Whether you book via an online travel agency such as Expedia or you book directly with the hotel, the booking process can be cumbersome. Companies such as Trivago try to eliminate the need for searching around for prices from multiple websites in order to book a room. Trivago, in one of their television spots, says it is as easy as "putting in your check-in date, your checkout date and pressing the SEARCH button".
But is it really that easy? OK, you have searched, and they have given you lots of results, but you still need to go through each one to decide where to stay. Finally, you have to actually book. It is no wonder that 78% of hotel and lodging bookings and 86% of OTA bookings are abandoned (see chart 1).
When compared to all other industries, travel tops the list for highest abandonment rates (see chart 2). What is even more concerning when you factor in that other industries like retail are generally speaking non-perishable in contrast with the perishable nature of travel, making the travel abandonment rates far more concerning and critical to address.
Then comes the personal dilemma. Are your preferences relative to when you are traveling with your family versus traveling when you are on a business trip? A person may have three to four personas related to their travel. Think of it, a different persona may be when you are traveling with friends on a golf trip versus a girl's weekend in Vegas. The combinations on how a person would like to book their hotel room can be vast.
Here in lies the problem. Booking engines are set up in a fashion whereby the booking process is very static. Room type or should we say bed type need to be picked first, and then you can continue with some options. Somehow this seems backward. With travelers spending more than $278 billion on accommodations in the U.S. last year, hotels that explore creative new ways to engage customers have the potential to significantly increase their profits.
Phocuswright put out a paper on Travel Innovation and Technology Trends 2017. Within a section of this report, it is noted that the most important factors in the future of online travel is travel dreaming, planning, and shopping. As search evolves, it will more effectively be able to deliver results to the traveler that are pertinent to their upcoming trip. When so much effort is placed on deciding where to go when to go and obviously why are you going - why isn't this same effort reflected in the hotel booking experience?
Believe it or not, there is a wikihow website page devoted to teaching a person how to book a hotel room. The particular page is, of course, simple in its approach, but there must be a need for this type of education. If indeed there is a need, then why doesn't the industry at large start to deliver a great hotel booking experience?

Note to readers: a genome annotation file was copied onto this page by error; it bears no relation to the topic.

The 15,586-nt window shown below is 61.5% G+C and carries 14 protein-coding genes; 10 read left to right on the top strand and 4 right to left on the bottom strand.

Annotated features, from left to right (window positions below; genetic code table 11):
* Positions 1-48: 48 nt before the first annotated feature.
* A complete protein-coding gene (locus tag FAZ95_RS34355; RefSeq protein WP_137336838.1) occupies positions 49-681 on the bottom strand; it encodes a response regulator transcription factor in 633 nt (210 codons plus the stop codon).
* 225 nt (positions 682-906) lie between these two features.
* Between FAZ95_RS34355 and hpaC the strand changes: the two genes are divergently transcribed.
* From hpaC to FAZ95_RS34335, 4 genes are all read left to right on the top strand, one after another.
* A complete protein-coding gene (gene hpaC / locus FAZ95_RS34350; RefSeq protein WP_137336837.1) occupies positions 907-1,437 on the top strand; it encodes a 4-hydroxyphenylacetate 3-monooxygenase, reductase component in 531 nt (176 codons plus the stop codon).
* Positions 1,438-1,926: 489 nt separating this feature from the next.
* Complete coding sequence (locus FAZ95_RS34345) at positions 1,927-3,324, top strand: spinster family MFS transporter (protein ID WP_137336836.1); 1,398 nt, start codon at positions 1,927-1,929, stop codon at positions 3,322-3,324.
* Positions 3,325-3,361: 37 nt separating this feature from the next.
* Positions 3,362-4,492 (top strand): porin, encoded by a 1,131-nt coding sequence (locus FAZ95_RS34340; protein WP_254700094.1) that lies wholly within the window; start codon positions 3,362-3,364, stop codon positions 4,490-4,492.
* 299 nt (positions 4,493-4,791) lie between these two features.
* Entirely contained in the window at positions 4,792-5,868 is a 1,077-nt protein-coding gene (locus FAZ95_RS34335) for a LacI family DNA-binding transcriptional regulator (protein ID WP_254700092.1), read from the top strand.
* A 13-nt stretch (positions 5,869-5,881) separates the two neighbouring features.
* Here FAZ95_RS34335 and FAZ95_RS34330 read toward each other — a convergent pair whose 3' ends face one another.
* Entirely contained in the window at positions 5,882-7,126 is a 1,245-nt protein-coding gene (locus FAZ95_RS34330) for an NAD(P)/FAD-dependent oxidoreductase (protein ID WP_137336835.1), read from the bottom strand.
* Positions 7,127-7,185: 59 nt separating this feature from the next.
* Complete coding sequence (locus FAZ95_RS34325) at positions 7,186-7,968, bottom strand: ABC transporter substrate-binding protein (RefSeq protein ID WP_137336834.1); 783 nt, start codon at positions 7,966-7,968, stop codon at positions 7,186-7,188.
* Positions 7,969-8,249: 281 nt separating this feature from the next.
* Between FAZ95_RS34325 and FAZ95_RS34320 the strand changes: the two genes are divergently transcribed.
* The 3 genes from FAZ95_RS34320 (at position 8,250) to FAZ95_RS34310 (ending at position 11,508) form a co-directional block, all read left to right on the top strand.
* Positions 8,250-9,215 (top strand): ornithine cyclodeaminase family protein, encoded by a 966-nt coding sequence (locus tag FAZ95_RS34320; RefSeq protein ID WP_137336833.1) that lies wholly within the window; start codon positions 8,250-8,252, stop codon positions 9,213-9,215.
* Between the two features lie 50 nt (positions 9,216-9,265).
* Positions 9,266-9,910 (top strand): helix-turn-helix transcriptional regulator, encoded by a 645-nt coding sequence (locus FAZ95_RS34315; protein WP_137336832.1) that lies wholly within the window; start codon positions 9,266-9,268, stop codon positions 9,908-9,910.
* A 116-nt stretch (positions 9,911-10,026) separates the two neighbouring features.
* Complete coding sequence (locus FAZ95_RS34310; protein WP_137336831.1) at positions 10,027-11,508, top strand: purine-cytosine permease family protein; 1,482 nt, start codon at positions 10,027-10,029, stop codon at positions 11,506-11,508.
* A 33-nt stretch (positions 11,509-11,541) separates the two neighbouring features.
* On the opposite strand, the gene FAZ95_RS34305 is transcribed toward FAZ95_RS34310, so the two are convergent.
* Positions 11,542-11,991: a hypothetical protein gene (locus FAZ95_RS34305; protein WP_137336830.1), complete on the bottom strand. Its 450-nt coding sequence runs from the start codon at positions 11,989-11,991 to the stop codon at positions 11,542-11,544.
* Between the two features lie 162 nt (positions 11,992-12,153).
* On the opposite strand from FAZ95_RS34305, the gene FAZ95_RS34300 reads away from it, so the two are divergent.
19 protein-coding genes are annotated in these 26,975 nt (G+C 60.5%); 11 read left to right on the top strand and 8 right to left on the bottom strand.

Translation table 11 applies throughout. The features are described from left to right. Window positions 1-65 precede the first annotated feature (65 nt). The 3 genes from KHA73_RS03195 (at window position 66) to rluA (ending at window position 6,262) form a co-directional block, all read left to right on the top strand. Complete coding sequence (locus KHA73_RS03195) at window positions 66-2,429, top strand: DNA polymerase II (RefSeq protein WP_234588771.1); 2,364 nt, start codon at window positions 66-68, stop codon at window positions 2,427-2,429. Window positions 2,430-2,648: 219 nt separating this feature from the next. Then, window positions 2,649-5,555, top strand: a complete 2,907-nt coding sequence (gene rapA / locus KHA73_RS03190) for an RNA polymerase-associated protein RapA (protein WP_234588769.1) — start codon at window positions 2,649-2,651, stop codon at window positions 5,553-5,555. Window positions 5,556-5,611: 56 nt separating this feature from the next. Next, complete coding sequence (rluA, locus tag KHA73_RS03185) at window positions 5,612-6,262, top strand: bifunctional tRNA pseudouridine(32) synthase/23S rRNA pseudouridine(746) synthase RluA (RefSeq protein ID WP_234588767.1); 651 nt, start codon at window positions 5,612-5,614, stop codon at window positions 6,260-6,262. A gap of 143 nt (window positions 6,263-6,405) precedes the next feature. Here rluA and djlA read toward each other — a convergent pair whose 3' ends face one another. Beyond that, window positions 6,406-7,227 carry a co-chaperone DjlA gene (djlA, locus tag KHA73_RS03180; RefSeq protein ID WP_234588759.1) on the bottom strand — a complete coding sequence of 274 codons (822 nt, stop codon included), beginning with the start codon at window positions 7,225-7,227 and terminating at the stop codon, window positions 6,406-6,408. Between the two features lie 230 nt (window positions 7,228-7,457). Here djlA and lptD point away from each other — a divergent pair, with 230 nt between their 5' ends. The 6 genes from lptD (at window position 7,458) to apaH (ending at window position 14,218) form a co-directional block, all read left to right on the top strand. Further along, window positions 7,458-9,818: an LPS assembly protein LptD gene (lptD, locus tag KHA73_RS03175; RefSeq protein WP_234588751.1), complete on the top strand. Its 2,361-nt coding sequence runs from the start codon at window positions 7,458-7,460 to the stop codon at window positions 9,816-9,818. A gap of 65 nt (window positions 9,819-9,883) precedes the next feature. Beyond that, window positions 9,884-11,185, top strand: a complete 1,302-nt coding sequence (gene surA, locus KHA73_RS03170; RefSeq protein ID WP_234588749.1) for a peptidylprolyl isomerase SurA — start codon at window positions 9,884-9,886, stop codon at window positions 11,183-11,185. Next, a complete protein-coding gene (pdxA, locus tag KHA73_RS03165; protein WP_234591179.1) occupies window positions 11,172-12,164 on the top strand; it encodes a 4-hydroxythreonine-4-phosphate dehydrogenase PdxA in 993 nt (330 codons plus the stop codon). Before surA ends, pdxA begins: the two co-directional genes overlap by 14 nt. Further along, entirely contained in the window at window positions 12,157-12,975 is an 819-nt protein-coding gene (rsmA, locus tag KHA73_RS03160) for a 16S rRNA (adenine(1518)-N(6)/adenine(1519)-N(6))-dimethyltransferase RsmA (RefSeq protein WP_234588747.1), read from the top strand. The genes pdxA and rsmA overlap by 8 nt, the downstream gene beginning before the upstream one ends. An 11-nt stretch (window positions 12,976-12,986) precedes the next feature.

The hotel booking process is flawed putting revenue and market share on the line
The reason the hotel booking process is flawed is because we started from the wrong place. We are not truly giving control to the guest to book what they want. Priority should be given to selecting features that then result in a reduced choice of room types, or even better, selling features, and leave the room type organization to the hotel and to its systems. Juts leave the guest out of it. For example, if I am on a business trip, there will be certain constraints placed upon what I can book due to corporate travel guidelines. However, this doesn't mean that I don't want to have the flexibility to ask for choices such as a room on a high floor, away from the elevator with a view if possible. When I am traveling for pleasure, I may want all these same things as well as private balcony, which I am willing to pay extra for, overlooking the ocean and with a bottle of champagne waiting for me upon arrival.
Hoteliers recognize the need for a holistic guest experience that transcends channels, but most attempts are falling short. Many operators have taken the "just get something done" approach to deliver a seamless booking experience. The unfortunate result of this quick fix method using traditional booking engine process is that it risks disappointing guests and even giving up revenue streams. We need to let the guests choose how they want to book a room rather than the imbedded technology force them to use a specific path in order to book a hotel room.
At hospitalityPulse, we developed roomPulse and FIRE (Feature Inventory Response Engine) to finally address the missing foundation of the booking puzzle. Communication with the property based system using roomPulse enables a highly personalized booking path for each guest, allowing guests to select their desired room type, room attributes and features they are willing to pay more for, providing competitive differentiation from other hotel booking experiences currently dominating the market. FIRE uses predictive future room assignments to ensure what guests are offered to book online, also is what they can expect to receive when they arrive at the hotel.
If a guest can be served better while also driving up profits, there is a strong reason for hotel companies to give guests what they want.
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Pierre Boettner spent his entire life between hotel operations and hospitality technology. In 1993 he pioneered an industry-first forecasting and pricing tool for Mövenpick Hotels and was later involved in many system innovations, helping hoteliers improve their distribution capabilities. Recognizing the increasing difficulty of managing rooms operations, he and long-time colleague Denis Bajet founded hospitalityPulse in 2013. This company has dedicated itself to solving the most complex operations tasks still requiring daily human intervention. Pierre Boettner is a graduate of the esteemed Ecole hôtelière de Lausanne.